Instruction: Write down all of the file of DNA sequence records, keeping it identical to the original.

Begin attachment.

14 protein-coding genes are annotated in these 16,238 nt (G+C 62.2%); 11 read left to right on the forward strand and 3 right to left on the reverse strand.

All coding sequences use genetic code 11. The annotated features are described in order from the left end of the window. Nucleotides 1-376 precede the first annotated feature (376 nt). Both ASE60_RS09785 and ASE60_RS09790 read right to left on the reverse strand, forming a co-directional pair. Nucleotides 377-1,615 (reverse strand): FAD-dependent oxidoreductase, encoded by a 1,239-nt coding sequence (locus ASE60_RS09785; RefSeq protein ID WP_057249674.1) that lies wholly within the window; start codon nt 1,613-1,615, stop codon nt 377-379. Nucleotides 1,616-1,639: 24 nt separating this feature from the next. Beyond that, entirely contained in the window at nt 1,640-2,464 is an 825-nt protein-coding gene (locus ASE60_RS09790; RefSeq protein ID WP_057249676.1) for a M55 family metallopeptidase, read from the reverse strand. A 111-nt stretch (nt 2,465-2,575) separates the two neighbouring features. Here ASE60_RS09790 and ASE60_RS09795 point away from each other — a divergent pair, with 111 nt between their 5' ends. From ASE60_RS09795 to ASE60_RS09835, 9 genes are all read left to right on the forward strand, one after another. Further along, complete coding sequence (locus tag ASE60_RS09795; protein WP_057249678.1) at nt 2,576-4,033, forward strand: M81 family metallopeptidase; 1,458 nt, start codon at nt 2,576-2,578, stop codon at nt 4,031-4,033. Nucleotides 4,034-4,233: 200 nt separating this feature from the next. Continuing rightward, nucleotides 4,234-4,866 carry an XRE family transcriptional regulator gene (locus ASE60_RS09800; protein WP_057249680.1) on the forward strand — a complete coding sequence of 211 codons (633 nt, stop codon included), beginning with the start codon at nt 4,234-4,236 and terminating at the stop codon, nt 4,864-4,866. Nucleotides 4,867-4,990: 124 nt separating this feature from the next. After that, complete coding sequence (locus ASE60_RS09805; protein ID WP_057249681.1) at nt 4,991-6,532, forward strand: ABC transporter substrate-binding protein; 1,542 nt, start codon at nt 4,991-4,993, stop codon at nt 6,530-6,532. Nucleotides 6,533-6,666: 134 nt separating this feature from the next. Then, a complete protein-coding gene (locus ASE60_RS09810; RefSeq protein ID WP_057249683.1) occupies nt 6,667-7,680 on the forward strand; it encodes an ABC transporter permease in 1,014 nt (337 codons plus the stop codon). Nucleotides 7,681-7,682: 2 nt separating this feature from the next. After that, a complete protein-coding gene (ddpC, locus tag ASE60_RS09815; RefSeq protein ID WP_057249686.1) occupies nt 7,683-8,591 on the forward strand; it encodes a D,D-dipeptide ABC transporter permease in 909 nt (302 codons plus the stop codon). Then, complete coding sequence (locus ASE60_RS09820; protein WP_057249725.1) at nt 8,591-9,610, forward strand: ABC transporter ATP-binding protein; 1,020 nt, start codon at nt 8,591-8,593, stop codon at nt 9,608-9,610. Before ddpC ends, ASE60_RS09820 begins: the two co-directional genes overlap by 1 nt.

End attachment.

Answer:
14 protein-coding genes are annotated in these 16,238 nt (G+C 62.2%); 11 read left to right on the forward strand and 3 right to left on the reverse strand.

All coding sequences use genetic code 11. The annotated features are described in order from the left end of the window. Nucleotides 1-376 precede the first annotated feature (376 nt). Both ASE60_RS09785 and ASE60_RS09790 read right to left on the reverse strand, forming a co-directional pair. Nucleotides 377-1,615 (reverse strand): FAD-dependent oxidoreductase, encoded by a 1,239-nt coding sequence (locus ASE60_RS09785; RefSeq protein ID WP_057249674.1) that lies wholly within the window; start codon nt 1,613-1,615, stop codon nt 377-379. Nucleotides 1,616-1,639: 24 nt separating this feature from the next. Beyond that, entirely contained in the window at nt 1,640-2,464 is an 825-nt protein-coding gene (locus ASE60_RS09790; RefSeq protein ID WP_057249676.1) for a M55 family metallopeptidase, read from the reverse strand. A 111-nt stretch (nt 2,465-2,575) separates the two neighbouring features. Here ASE60_RS09790 and ASE60_RS09795 point away from each other — a divergent pair, with 111 nt between their 5' ends. From ASE60_RS09795 to ASE60_RS09835, 9 genes are all read left to right on the forward strand, one after another. Further along, complete coding sequence (locus tag ASE60_RS09795; protein WP_057249678.1) at nt 2,576-4,033, forward strand: M81 family metallopeptidase; 1,458 nt, start codon at nt 2,576-2,578, stop codon at nt 4,031-4,033. Nucleotides 4,034-4,233: 200 nt separating this feature from the next. Continuing rightward, nucleotides 4,234-4,866 carry an XRE family transcriptional regulator gene (locus ASE60_RS09800; protein WP_057249680.1) on the forward strand — a complete coding sequence of 211 codons (633 nt, stop codon included), beginning with the start codon at nt 4,234-4,236 and terminating at the stop codon, nt 4,864-4,866. Nucleotides 4,867-4,990: 124 nt separating this feature from the next. After that, complete coding sequence (locus ASE60_RS09805; protein ID WP_057249681.1) at nt 4,991-6,532, forward strand: ABC transporter substrate-binding protein; 1,542 nt, start codon at nt 4,991-4,993, stop codon at nt 6,530-6,532. Nucleotides 6,533-6,666: 134 nt separating this feature from the next. Then, a complete protein-coding gene (locus ASE60_RS09810; RefSeq protein ID WP_057249683.1) occupies nt 6,667-7,680 on the forward strand; it encodes an ABC transporter permease in 1,014 nt (337 codons plus the stop codon). Nucleotides 7,681-7,682: 2 nt separating this feature from the next. After that, a complete protein-coding gene (ddpC, locus tag ASE60_RS09815; RefSeq protein ID WP_057249686.1) occupies nt 7,683-8,591 on the forward strand; it encodes a D,D-dipeptide ABC transporter permease in 909 nt (302 codons plus the stop codon). Then, complete coding sequence (locus ASE60_RS09820; protein WP_057249725.1) at nt 8,591-9,610, forward strand: ABC transporter ATP-binding protein; 1,020 nt, start codon at nt 8,591-8,593, stop codon at nt 9,608-9,610. Before ddpC ends, ASE60_RS09820 begins: the two co-directional genes overlap by 1 nt.